In the downstream: the publication or printing of books is among the special laws listed in the IPP. This covers content development intended for books and publication of books in print or digital format.
The following may qualify as new:
Re-prints, revisions, and succeeding editions of existing titles will not qualify for registration.
For unpublished content, application for registration may be on a per book title or a maximum of five (5) book titles per application.
For publishing, the following will apply:
Application for registration must be accompanied by an endorsement from the National Book Development Board (NBDB).
The certification of pulp and paper products is guided by the Philippine Standard (PS) Quality and/or Safety Certification Mark Scheme.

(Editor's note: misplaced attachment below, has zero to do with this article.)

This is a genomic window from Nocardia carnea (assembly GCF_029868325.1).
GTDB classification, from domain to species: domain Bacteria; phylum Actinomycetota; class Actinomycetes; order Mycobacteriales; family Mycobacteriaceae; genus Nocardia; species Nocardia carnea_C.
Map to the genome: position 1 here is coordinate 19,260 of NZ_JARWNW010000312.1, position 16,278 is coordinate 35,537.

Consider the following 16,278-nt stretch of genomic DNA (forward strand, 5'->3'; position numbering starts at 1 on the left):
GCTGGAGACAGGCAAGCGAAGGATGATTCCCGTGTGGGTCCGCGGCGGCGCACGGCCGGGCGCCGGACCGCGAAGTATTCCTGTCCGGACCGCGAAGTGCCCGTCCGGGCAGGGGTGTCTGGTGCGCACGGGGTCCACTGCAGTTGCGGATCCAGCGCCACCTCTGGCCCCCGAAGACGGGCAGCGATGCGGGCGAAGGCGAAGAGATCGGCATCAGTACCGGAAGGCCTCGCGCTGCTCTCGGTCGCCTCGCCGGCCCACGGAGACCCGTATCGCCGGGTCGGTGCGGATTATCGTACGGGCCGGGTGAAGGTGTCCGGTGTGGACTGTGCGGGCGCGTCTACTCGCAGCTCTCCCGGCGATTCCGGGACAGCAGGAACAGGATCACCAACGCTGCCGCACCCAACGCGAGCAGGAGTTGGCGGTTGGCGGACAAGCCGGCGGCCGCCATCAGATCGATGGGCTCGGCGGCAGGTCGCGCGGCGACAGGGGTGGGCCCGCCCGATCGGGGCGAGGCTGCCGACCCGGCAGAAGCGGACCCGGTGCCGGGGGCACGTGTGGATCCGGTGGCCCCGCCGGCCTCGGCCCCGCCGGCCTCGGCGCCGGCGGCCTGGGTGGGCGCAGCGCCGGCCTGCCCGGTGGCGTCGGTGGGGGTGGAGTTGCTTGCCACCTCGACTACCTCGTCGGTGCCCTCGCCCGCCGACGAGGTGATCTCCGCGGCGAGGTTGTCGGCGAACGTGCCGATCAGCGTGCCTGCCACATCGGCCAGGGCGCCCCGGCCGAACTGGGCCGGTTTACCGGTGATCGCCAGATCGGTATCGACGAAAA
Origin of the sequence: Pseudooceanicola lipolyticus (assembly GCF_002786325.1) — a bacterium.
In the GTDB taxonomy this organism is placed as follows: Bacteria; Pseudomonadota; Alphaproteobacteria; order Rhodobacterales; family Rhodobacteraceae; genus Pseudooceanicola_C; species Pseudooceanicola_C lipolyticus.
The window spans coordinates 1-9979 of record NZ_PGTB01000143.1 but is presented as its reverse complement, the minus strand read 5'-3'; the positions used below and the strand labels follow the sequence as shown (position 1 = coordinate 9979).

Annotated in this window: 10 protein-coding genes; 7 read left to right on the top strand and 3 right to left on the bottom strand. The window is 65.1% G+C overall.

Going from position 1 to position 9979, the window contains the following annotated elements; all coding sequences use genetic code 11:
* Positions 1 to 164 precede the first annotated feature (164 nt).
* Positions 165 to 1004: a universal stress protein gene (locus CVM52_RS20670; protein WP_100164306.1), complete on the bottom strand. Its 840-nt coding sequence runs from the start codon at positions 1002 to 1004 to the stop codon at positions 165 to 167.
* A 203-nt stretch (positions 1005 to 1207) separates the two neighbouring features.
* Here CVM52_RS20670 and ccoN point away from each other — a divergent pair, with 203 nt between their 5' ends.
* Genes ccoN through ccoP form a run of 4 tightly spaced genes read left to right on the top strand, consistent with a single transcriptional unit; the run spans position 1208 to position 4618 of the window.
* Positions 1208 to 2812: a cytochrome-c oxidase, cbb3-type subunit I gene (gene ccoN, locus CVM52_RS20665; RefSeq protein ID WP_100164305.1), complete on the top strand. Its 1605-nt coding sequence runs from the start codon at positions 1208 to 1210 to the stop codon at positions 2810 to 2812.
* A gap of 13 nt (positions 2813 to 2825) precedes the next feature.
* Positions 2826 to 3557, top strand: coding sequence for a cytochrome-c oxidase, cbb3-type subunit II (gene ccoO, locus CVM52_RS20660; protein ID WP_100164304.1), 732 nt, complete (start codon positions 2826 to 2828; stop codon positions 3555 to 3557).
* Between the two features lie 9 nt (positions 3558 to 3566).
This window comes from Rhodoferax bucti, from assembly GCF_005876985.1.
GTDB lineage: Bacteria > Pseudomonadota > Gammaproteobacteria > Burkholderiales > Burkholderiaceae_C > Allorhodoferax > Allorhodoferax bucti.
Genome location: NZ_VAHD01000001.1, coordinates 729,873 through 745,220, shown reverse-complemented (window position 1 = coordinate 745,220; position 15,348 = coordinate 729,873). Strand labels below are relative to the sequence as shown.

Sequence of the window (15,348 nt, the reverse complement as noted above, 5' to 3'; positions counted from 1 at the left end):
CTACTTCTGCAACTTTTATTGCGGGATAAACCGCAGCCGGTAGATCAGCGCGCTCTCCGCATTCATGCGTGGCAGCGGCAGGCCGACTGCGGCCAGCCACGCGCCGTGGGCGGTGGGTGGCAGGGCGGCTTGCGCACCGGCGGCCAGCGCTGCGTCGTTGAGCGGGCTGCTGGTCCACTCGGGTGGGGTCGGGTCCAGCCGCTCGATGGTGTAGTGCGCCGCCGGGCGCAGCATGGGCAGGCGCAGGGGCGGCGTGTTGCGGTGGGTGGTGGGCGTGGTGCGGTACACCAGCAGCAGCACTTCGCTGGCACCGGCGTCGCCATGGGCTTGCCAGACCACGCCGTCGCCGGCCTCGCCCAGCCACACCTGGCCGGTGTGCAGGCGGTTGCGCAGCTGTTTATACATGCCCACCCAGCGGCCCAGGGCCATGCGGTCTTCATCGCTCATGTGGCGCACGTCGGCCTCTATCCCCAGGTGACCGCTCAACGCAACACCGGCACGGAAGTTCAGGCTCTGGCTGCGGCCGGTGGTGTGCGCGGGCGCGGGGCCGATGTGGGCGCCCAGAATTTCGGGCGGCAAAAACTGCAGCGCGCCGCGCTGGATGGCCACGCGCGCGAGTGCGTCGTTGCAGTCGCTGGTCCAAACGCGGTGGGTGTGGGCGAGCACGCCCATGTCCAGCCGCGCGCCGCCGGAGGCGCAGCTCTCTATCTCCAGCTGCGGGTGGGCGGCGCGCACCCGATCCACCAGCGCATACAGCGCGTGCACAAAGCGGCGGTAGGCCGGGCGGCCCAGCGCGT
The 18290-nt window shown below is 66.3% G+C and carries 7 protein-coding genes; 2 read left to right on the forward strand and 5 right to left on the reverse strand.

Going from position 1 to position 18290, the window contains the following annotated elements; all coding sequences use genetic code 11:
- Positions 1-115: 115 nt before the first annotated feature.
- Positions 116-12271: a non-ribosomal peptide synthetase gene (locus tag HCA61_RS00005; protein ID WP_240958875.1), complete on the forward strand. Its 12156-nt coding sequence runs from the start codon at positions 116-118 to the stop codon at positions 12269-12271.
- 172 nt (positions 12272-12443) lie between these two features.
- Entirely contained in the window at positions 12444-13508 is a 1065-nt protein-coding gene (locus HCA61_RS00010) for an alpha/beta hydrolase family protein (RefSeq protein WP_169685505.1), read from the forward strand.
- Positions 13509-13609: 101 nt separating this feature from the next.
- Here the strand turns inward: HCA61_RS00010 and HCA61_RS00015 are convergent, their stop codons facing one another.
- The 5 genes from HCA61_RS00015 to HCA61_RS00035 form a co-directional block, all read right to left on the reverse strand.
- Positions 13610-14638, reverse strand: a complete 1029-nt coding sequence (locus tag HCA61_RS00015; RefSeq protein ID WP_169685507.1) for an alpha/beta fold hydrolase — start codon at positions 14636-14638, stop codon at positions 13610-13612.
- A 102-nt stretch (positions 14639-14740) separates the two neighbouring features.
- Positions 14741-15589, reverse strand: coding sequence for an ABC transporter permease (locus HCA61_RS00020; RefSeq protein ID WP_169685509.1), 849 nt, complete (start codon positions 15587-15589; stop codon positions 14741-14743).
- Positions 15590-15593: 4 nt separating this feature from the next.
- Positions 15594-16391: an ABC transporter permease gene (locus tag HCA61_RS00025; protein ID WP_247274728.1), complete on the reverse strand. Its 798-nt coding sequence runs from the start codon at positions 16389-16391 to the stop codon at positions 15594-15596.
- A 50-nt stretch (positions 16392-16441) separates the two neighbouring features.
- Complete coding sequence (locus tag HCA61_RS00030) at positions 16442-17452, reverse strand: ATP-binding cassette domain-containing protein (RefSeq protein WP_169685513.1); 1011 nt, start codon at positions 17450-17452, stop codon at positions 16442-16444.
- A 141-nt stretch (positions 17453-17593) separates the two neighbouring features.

The pulp and paper industry, through the Philippine Paper Manufacturers Association, Inc. (PPMAI), collaborates with DTI and other government agencies in order to promote the sector’s competitiveness.
Among the matters discussed in the industry Technical Working Group (TWG) include:
2F FMF Bus. Center, 126 Pioneer St., Mandaluyong City
Tel. Nos.: (632) 7039124; (632) 4054069; (63) 9168200702
Fax. : (632) 8159460
Industry and Investments Building,
385 Senator Gil Puyat Ave,
Makati City Philippines
Tel. No.: (632) 895-3977